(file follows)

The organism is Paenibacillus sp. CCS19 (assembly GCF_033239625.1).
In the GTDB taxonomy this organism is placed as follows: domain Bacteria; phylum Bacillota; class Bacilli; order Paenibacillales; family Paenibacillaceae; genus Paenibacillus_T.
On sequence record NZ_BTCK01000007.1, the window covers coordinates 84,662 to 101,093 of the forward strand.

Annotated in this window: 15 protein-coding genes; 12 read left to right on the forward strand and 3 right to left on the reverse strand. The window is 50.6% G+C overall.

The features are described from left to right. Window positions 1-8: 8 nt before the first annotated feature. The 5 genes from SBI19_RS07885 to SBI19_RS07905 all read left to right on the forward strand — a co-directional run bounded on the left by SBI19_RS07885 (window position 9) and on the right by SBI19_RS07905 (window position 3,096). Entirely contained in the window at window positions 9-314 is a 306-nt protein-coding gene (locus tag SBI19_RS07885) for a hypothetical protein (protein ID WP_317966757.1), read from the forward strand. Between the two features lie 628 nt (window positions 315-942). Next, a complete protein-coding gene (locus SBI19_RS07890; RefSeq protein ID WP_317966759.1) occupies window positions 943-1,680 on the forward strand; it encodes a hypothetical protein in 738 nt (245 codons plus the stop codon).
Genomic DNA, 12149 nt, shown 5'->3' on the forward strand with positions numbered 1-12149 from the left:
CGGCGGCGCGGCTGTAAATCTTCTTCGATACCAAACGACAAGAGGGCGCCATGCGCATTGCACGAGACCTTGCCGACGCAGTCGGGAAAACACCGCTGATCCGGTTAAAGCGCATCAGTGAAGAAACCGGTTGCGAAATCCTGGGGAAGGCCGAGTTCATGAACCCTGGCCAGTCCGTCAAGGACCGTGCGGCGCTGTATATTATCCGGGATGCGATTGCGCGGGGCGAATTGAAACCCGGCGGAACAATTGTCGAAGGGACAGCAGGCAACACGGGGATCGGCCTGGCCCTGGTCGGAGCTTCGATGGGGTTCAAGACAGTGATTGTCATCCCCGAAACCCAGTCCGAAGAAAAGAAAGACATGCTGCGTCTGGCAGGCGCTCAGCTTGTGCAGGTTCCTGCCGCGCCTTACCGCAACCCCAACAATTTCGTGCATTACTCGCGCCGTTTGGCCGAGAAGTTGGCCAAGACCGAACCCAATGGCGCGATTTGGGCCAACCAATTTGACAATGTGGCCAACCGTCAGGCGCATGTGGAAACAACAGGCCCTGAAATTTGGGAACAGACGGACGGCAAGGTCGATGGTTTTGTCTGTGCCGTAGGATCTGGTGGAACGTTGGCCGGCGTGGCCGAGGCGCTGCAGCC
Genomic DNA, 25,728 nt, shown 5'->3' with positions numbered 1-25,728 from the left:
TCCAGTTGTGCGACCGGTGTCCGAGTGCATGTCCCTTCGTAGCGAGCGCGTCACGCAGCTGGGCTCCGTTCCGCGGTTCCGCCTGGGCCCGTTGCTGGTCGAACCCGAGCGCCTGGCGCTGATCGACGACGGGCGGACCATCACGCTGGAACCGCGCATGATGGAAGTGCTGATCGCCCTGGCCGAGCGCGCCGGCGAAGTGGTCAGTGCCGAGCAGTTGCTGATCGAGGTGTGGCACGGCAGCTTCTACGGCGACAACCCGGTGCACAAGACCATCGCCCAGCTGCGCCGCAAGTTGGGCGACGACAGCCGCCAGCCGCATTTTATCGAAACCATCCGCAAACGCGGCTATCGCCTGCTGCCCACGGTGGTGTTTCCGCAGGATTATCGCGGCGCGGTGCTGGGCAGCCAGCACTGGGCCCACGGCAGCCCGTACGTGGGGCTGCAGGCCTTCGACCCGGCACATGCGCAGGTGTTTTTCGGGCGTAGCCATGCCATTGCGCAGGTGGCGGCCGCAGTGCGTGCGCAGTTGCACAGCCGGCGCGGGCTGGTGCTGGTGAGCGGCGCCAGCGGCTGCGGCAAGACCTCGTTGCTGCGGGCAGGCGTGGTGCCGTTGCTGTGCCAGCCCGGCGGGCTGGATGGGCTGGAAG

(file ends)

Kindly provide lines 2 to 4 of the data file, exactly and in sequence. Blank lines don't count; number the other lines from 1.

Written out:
In the GTDB taxonomy this organism is placed as follows: domain Bacteria; phylum Bacillota; class Bacilli; order Paenibacillales; family Paenibacillaceae; genus Paenibacillus_T.
On sequence record NZ_BTCK01000007.1, the window covers coordinates 84,662 to 101,093 of the forward strand.

Annotated in this window: 15 protein-coding genes; 12 read left to right on the forward strand and 3 right to left on the reverse strand. The window is 50.6% G+C overall.